Can the regime survive?

The regime faces the same existential question: is it too big to fail or too difficult to save? It is ‘big’ only in the sense that it occupies a space which otherwise would be filled by less desirable forces. In its present form it has no other redeeming features. Its strength is paradoxically its weakness, meaning its inability to govern effectively has given rise to economic, population, and political time bombs, the explosion of which would reverberate throughout the region and across the Mediterranean.

Most Egyptians have never experienced such personal hardships as they have in the past few years. With overall inflation at 36 per cent, real incomes are falling and poverty increasing at such an alarming rate the government has blocked release of the relevant survey data. People’s suffering has been trivialized by the unsympathetic regime, which treats any criticism as subversion. A sudden shift from fear to anger, such as that which propelled demonstrations in 2011, would hardly be surprising.

Moreover, there is little if anything to make up for hardships such as unemployment, declining public health and rising costs including for education which increasingly is being privatized. In the past, Egyptians had a strong sense of national pride in their country confronting Israel or leading the Arab world – or at least part of it. At the centre of that national pride was also an appealing leader, of whom Nasser was the most prominent. But Sisi and his colleagues inspire pride in ever fewer of their citizens.

Rather than a leader of the Arab world, Egypt now finds itself a spectator of Israel’s treatment of Palestinians in Gaza and of Qatar’s outsize diplomatic role in addressing the crisis, including being the centre for negotiations between Hamas and Israel over release of hostages. The Gulf countries will inevitably take the lead in Gaza’s reconstruction too.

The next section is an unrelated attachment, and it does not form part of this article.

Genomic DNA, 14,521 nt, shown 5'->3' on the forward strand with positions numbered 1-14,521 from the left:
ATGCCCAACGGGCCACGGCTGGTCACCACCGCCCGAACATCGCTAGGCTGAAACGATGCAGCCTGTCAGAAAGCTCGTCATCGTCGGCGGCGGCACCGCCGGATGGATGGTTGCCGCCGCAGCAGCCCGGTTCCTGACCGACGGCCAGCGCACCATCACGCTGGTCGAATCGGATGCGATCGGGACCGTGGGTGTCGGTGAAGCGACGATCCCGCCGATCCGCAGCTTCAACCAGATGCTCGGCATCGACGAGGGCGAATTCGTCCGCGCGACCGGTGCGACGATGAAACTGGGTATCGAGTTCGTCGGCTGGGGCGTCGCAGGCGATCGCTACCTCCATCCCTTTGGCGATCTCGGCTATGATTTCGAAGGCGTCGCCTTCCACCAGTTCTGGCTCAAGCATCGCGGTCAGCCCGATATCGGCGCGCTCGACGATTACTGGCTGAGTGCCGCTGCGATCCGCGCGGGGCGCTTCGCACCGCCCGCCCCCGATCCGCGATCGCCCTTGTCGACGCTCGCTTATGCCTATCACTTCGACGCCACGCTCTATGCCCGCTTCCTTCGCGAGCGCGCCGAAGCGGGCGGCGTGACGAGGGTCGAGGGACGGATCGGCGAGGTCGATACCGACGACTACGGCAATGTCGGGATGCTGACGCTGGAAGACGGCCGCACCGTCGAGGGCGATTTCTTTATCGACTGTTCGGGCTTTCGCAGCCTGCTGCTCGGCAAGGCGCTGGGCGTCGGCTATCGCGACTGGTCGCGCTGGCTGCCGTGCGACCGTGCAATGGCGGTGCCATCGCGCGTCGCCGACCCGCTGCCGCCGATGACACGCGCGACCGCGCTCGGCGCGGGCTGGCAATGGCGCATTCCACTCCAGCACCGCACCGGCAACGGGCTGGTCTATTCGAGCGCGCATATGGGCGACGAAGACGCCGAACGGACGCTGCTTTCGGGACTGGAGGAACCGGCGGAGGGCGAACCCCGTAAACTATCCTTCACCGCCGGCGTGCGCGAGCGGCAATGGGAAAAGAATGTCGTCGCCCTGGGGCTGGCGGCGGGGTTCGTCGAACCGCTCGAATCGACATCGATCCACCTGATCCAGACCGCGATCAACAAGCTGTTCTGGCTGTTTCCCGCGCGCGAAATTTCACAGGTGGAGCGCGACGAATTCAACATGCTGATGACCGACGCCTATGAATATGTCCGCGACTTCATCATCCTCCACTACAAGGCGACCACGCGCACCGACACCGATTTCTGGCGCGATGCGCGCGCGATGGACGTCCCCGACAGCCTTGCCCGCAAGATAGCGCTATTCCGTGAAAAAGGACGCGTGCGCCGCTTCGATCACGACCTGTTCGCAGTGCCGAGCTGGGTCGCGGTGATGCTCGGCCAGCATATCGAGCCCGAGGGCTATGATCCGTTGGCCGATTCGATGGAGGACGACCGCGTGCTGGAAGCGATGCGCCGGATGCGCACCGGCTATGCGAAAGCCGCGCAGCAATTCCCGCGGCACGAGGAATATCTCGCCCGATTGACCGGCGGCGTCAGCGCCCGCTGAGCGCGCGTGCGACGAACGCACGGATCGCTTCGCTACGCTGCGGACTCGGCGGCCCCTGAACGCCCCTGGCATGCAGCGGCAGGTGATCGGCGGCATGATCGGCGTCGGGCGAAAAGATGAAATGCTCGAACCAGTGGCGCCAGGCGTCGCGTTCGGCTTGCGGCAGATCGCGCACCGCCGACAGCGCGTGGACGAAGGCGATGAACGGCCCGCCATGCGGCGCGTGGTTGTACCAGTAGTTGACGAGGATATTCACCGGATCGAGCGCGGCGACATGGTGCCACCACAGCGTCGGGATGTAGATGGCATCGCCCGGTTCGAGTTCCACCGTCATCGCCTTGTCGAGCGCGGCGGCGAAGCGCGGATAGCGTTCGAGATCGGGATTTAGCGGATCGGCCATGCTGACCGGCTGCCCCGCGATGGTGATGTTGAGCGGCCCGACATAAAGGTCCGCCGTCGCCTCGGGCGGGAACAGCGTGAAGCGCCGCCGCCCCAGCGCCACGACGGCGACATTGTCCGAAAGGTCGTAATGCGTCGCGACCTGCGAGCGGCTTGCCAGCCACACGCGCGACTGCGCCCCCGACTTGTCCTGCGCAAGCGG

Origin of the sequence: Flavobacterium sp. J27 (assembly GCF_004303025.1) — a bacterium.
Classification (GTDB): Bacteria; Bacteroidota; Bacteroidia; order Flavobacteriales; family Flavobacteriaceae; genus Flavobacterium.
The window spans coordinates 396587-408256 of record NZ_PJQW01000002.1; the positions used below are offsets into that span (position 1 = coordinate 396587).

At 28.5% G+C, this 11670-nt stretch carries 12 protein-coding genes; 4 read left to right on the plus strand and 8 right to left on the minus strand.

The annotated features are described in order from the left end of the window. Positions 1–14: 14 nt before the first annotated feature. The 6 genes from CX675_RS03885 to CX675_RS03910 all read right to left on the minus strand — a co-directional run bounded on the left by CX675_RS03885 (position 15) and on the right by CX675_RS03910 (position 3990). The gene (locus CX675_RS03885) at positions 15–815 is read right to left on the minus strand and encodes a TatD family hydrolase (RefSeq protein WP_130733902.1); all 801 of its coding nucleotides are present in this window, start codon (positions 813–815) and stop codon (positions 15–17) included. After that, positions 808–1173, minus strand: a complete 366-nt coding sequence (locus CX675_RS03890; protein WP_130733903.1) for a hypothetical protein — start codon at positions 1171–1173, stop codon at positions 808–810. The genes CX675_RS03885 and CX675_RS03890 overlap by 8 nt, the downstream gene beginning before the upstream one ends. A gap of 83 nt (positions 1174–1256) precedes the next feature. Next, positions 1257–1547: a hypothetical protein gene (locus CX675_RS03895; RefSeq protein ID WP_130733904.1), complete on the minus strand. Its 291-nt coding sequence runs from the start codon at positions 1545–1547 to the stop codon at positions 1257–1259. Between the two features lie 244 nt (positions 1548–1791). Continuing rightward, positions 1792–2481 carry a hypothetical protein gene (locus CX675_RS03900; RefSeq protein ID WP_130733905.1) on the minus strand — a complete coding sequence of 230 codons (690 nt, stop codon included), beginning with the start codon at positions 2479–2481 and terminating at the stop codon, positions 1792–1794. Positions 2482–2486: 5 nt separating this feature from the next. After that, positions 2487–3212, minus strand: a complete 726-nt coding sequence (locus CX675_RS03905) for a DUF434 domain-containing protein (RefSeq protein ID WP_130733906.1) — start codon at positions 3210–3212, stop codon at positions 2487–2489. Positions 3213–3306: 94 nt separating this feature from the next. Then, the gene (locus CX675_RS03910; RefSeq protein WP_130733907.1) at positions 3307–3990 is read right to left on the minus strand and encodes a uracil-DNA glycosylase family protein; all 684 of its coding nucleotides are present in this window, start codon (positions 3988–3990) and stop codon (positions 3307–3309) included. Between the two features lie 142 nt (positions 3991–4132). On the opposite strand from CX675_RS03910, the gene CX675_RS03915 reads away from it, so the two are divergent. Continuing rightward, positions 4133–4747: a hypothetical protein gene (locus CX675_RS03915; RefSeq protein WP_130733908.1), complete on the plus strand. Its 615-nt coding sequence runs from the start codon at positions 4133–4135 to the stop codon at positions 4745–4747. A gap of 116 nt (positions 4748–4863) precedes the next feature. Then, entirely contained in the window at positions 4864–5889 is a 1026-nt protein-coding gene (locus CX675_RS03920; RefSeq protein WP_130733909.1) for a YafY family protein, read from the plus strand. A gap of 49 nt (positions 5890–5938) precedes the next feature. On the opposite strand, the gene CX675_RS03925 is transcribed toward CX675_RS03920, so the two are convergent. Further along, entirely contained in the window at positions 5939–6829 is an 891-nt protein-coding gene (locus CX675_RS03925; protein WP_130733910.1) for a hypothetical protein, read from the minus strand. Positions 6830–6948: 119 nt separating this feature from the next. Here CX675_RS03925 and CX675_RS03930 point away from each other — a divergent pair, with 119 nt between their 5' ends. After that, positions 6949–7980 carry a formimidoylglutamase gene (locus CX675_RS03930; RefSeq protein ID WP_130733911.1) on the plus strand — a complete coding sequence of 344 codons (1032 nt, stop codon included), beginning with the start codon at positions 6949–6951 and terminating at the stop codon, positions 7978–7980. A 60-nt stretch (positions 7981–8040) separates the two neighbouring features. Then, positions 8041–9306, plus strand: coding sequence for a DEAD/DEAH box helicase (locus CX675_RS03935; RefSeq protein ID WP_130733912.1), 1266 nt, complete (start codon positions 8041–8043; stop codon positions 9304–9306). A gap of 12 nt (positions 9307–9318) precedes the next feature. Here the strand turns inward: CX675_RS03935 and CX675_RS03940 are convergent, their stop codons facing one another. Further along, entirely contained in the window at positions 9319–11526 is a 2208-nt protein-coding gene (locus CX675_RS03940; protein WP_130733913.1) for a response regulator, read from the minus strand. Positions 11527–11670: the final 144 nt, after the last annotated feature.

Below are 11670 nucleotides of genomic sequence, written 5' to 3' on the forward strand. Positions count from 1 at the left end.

Both Egypt’s economy and the regime are in crisis. Saving them is a very big undertaking. Given other regional and global challenges, coupled with declining US and European interest and power, it is difficult to see who might take charge of comprehensive rescue efforts. The almost year-long delay in negotiations with the IMF over release of the second tranche of a $3 billion loan, due to the regime’s unwillingness to meet the agreed-upon conditionalities, suggests how unlikely a root and branch approach is. Although efforts will be made to help Egypt muddle through – and it may get extra help from the IMF to help with the economic impacts of the Hamas-Israel war and the crisis in Gaza – this will not address its fundamental problems. That is up to Egypt itself, a country hamstrung by its present leadership.

December’s presidential election could have provided an opportunity to signal willingness to reform, had Sisi allowed significant candidates to compete and provided real guarantees of free and fair elections. Instead, he doubled down on repression, intimidating potential opposition candidates and their supporters while using a host of state resources, including control over public servants, to advance his campaign, indicating the elections will be neither free nor fair.

He seems to be hoping that popular anger will be focused on Israel and, to a lesser extent, the US for backing its actions in Gaza. His rhetorical strategy has been to align himself and the government with that anger. But his underlying nervousness is shown in the tight control of pro-Palestinian demonstrations, which can easily morph into anti-Sisi protests.

Sisi is walking a political tightrope. Were it not for his super-active and well-integrated security services, he would be vulnerable to a coup by officers discontented with his rule. Although still unlikely, the risk of a coup will increase as Egypt’s economic plight deteriorates further.